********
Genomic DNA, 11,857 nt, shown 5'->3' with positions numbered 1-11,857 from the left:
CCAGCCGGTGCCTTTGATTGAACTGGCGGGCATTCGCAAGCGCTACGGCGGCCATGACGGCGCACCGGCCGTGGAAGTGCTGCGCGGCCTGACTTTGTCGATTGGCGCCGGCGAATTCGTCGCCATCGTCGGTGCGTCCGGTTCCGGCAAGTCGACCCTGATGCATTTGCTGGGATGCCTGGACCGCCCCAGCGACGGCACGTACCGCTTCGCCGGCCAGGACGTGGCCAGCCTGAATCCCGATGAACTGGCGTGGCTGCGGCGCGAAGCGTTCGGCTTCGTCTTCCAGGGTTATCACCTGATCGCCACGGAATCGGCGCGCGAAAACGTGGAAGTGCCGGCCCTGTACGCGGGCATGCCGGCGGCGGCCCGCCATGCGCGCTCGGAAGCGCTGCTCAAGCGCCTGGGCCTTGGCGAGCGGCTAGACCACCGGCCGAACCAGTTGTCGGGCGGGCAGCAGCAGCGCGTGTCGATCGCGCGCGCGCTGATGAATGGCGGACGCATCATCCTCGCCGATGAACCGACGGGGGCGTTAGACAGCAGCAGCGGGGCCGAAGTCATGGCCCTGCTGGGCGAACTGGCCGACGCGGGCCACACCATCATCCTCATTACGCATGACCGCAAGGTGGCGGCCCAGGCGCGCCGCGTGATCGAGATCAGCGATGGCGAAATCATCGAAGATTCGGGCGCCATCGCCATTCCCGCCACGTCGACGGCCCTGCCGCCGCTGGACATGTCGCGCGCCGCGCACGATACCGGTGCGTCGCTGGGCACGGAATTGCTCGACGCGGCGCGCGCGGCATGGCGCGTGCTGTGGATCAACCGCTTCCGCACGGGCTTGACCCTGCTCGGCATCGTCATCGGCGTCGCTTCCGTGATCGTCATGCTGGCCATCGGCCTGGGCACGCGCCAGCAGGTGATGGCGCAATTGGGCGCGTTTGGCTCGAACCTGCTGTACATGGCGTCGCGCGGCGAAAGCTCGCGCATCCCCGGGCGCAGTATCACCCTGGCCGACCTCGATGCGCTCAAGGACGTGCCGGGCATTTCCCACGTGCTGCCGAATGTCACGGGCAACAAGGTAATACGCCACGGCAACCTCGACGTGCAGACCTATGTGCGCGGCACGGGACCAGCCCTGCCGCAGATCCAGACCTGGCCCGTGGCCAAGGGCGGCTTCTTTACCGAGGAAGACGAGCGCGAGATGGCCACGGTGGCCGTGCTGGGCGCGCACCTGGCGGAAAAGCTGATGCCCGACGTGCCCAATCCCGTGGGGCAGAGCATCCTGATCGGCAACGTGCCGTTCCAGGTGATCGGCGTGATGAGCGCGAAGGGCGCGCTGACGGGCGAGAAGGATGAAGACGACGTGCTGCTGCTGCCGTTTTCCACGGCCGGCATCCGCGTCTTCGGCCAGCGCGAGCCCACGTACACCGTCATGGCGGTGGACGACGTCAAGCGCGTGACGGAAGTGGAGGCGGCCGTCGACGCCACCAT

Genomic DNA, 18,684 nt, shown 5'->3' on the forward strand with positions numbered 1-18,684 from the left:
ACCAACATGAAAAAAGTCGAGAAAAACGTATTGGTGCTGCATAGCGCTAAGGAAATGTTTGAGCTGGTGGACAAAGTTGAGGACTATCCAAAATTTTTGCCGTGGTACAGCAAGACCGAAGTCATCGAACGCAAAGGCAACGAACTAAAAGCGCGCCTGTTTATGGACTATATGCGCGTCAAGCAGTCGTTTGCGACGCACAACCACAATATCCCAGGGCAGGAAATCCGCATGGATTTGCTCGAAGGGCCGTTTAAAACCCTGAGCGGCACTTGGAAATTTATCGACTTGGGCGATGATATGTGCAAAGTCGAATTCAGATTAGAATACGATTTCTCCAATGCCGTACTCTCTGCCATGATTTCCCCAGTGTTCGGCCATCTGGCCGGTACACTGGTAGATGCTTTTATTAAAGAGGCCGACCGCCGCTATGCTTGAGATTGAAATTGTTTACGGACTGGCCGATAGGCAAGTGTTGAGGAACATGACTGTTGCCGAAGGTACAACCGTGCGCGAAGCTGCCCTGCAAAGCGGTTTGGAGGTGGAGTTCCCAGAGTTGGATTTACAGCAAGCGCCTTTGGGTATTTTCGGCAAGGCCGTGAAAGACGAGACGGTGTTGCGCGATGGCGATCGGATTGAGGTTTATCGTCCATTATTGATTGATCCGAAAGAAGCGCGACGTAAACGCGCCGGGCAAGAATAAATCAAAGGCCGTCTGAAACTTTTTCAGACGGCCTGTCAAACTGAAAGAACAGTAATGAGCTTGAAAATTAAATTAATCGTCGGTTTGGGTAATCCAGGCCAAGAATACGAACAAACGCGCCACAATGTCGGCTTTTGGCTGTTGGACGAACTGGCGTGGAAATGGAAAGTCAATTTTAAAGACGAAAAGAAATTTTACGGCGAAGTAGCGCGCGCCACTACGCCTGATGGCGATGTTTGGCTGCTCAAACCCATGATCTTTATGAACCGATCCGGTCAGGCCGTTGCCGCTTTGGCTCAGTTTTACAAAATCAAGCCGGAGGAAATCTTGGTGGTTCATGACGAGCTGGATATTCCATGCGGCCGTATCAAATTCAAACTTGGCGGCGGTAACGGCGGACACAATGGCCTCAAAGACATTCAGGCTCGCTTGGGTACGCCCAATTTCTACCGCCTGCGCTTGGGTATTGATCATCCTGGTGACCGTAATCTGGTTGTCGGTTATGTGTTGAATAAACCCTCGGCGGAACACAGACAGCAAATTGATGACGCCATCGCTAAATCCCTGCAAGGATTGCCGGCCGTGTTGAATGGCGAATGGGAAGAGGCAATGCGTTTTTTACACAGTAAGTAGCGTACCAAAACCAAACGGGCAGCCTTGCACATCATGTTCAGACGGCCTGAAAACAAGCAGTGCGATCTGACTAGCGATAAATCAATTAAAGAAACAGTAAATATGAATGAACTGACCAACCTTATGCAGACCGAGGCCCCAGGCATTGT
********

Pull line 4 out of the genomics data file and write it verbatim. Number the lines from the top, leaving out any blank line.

ACCAACATGAAAAAAGTCGAGAAAAACGTATTGGTGCTGCATAGCGCTAAGGAAATGTTTGAGCTGGTGGACAAAGTTGAGGACTATCCAAAATTTTTGCCGTGGTACAGCAAGACCGAAGTCATCGAACGCAAAGGCAACGAACTAAAAGCGCGCCTGTTTATGGACTATATGCGCGTCAAGCAGTCGTTTGCGACGCACAACCACAATATCCCAGGGCAGGAAATCCGCATGGATTTGCTCGAAGGGCCGTTTAAAACCCTGAGCGGCACTTGGAAATTTATCGACTTGGGCGATGATATGTGCAAAGTCGAATTCAGATTAGAATACGATTTCTCCAATGCCGTACTCTCTGCCATGATTTCCCCAGTGTTCGGCCATCTGGCCGGTACACTGGTAGATGCTTTTATTAAAGAGGCCGACCGCCGCTATGCTTGAGATTGAAATTGTTTACGGACTGGCCGATAGGCAAGTGTTGAGGAACATGACTGTTGCCGAAGGTACAACCGTGCGCGAAGCTGCCCTGCAAAGCGGTTTGGAGGTGGAGTTCCCAGAGTTGGATTTACAGCAAGCGCCTTTGGGTATTTTCGGCAAGGCCGTGAAAGACGAGACGGTGTTGCGCGATGGCGATCGGATTGAGGTTTATCGTCCATTATTGATTGATCCGAAAGAAGCGCGACGTAAACGCGCCGGGCAAGAATAAATCAAAGGCCGTCTGAAACTTTTTCAGACGGCCTGTCAAACTGAAAGAACAGTAATGAGCTTGAAAATTAAATTAATCGTCGGTTTGGGTAATCCAGGCCAAGAATACGAACAAACGCGCCACAATGTCGGCTTTTGGCTGTTGGACGAACTGGCGTGGAAATGGAAAGTCAATTTTAAAGACGAAAAGAAATTTTACGGCGAAGTAGCGCGCGCCACTACGCCTGATGGCGATGTTTGGCTGCTCAAACCCATGATCTTTATGAACCGATCCGGTCAGGCCGTTGCCGCTTTGGCTCAGTTTTACAAAATCAAGCCGGAGGAAATCTTGGTGGTTCATGACGAGCTGGATATTCCATGCGGCCGTATCAAATTCAAACTTGGCGGCGGTAACGGCGGACACAATGGCCTCAAAGACATTCAGGCTCGCTTGGGTACGCCCAATTTCTACCGCCTGCGCTTGGGTATTGATCATCCTGGTGACCGTAATCTGGTTGTCGGTTATGTGTTGAATAAACCCTCGGCGGAACACAGACAGCAAATTGATGACGCCATCGCTAAATCCCTGCAAGGATTGCCGGCCGTGTTGAATGGCGAATGGGAAGAGGCAATGCGTTTTTTACACAGTAAGTAGCGTACCAAAACCAAACGGGCAGCCTTGCACATCATGTTCAGACGGCCTGAAAACAAGCAGTGCGATCTGACTAGCGATAAATCAATTAAAGAAACAGTAAATATGAATGAACTGACCAACCTTATGCAGACCGAGGCCCCAGGCATTGT